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Street Fighting In Kobani As Islamic State Advances

Newly arrived Syrian Kurdish refugees stand at the back of a truck after crossing into Turkey from the Syrian border town Kobani on October 6.
Newly arrived Syrian Kurdish refugees stand at the back of a truck after crossing into Turkey from the Syrian border town Kobani on October 6.

Islamic State militants are fighting street battles with Kurdish forces protecting the Syrian city of Kobani near the Turkish border.

Reports say that the jihadists broke into the east of the town using tanks and car bombs on October 6 and seized three districts in the city's east after fierce fighting with its Kurdish defenders.

The British-based Syrian Observatory for Human Rights said the IS militants wrested three areas in eastern Kobani -- the industrial zone, Maqtala al-Jadida, and Kani Arabane.

The observatory said the Kurdish defenders "had far fewer men and arms" than the attackers.

Kurdish fighters have ordered all civilians to evacuate Kobani.

Earlier in the day, the black flags of Islamic State jihadists were seen flying over buildings near the eastern edge of Kobani as the militant group advanced.

Kurdish defenders had called for the U.S.-led coalition against Islamic State to step up air raids to stave off the fall of the enclave, saying the strikes that took place over the last week were insufficient.

The extremist Sunni Muslim group has seized large swaths of Syria and Iraq, where it has been accused of carrying out widespread atrocities, including mass executions, abductions, torture, and forcing women into slavery.

Capturing Kobani would give IS a direct link between its positions in the Syrian province of Aleppo and its stronghold of Raqqa to the east.

It would also give the group full control of a large stretch of the Turkish-Syrian border.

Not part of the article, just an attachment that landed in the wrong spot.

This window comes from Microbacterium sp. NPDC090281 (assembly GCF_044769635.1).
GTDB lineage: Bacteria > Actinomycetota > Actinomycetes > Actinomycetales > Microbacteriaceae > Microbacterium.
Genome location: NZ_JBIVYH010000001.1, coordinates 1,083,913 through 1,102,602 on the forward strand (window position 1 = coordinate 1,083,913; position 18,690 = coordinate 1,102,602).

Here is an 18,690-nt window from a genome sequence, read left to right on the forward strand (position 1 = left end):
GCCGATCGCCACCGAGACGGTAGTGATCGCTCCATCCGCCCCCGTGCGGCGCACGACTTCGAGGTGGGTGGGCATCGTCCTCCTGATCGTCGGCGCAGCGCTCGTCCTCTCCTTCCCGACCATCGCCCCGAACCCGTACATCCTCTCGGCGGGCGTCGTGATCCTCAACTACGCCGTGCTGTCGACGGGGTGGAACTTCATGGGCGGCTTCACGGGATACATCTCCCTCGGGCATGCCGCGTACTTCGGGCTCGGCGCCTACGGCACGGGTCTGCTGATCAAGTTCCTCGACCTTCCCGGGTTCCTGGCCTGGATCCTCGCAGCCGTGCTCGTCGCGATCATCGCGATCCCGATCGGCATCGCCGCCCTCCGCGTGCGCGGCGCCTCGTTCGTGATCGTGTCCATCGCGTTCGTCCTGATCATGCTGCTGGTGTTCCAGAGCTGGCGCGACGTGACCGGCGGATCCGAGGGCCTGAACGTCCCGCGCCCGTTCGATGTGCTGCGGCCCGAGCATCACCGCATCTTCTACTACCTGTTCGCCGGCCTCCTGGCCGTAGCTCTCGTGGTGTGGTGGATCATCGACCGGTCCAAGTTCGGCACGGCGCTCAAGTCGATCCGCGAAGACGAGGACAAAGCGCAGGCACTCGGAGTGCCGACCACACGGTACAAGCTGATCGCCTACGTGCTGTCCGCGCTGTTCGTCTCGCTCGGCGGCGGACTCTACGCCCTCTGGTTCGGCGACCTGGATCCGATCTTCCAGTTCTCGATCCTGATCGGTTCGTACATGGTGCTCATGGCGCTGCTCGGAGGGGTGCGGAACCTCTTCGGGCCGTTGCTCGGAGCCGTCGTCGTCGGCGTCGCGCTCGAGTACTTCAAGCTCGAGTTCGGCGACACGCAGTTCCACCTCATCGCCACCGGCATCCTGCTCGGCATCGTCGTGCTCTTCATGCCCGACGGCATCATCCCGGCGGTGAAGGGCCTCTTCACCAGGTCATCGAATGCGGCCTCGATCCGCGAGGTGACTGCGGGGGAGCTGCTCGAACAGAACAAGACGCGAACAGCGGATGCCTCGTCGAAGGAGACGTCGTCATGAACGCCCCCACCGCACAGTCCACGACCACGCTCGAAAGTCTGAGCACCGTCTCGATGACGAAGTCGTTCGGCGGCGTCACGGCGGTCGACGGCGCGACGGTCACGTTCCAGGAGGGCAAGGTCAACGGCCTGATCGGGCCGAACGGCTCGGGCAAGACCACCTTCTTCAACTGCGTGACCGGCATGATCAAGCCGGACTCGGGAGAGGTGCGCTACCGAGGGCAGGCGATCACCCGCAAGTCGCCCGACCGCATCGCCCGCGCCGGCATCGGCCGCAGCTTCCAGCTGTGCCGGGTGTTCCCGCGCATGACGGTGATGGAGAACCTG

The IS push to take Kobani, which started three weeks ago, has seen more than 185,000 civilians flee across the border, according to Turkish Prime Minister Ahmet Davutoglu.

Turkish security forces used tear gas October 6 to push dozens of reporters and Kurdish civilians away from the border zone, which has become increasingly dangerous because of stray mortar fire.

The parliament in Ankara last week authorized the government to join a U.S.-led campaign against IS, but so far no plans for military action have been announced.

Jens Stoltenberg, the new head of NATO, said on October 6 that the alliance would protect member state Turkey against any IS attack.

Meanwhile, the observatory said that on another front, twin IS suicide truck bombings killed at least 30 Kurdish Peshmerga fighters on October 6 in the Kurdish town of Hasakeh, in northeast Syria.

The U.S. Central Command said that in Syria, the U.S.-led coalition carried out anti-IS strikes on October 5-6 near Raqa, Deir Ezzor and Kobane, where two jihadist "fighting positions" were destroyed.

The Central Command said that in Iraq, they also launched three raids, targeting the jihadists near Fallujah and Ramadi, adding that Belgium and Britain took part in the strikes.

The Central Command also said that the U.S. military said had flown Apache helicopters against IS positions in Iraq for the first time, striking mortar teams and other units near the western town of Fallujah. The use of helicopters marks an escalation in the air war, putting American troops at higher risk.

It said the Pentagon has spent as much as $1.1 billion on U.S. military operations against IS in Iraq and Syria since the mission began in mid-June.

Separately, U.S. officials have said that Arab and other allied countries have carried out about 10 percent of the nearly 2,000 air raids against IS in Iraq and Syria since early August.

With reporting by AFP, dpa, and Reuters
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